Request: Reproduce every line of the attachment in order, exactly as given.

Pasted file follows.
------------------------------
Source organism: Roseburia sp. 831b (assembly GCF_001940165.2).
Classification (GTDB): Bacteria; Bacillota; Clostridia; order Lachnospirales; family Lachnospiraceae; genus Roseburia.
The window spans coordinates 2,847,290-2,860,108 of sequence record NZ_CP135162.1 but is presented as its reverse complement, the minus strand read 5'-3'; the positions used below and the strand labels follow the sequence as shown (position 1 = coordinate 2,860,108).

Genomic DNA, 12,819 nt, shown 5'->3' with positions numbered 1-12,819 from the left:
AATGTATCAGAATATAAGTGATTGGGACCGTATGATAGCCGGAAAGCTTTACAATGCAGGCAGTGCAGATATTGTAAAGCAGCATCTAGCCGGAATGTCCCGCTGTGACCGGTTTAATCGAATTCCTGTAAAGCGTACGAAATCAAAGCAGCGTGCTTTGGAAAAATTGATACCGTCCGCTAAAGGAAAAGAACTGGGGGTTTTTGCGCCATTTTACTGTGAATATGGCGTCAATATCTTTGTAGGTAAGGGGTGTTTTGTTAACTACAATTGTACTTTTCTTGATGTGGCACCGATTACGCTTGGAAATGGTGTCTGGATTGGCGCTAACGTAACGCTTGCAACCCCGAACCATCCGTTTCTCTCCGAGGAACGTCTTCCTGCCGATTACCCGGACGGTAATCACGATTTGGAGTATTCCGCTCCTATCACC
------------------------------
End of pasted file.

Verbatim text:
Source organism: Roseburia sp. 831b (assembly GCF_001940165.2).
Classification (GTDB): Bacteria; Bacillota; Clostridia; order Lachnospirales; family Lachnospiraceae; genus Roseburia.
The window spans coordinates 2,847,290-2,860,108 of sequence record NZ_CP135162.1 but is presented as its reverse complement, the minus strand read 5'-3'; the positions used below and the strand labels follow the sequence as shown (position 1 = coordinate 2,860,108).

Genomic DNA, 12,819 nt, shown 5'->3' with positions numbered 1-12,819 from the left:
AATGTATCAGAATATAAGTGATTGGGACCGTATGATAGCCGGAAAGCTTTACAATGCAGGCAGTGCAGATATTGTAAAGCAGCATCTAGCCGGAATGTCCCGCTGTGACCGGTTTAATCGAATTCCTGTAAAGCGTACGAAATCAAAGCAGCGTGCTTTGGAAAAATTGATACCGTCCGCTAAAGGAAAAGAACTGGGGGTTTTTGCGCCATTTTACTGTGAATATGGCGTCAATATCTTTGTAGGTAAGGGGTGTTTTGTTAACTACAATTGTACTTTTCTTGATGTGGCACCGATTACGCTTGGAAATGGTGTCTGGATTGGCGCTAACGTAACGCTTGCAACCCCGAACCATCCGTTTCTCTCCGAGGAACGTCTTCCTGCCGATTACCCGGACGGTAATCACGATTTGGAGTATTCCGCTCCTATCACC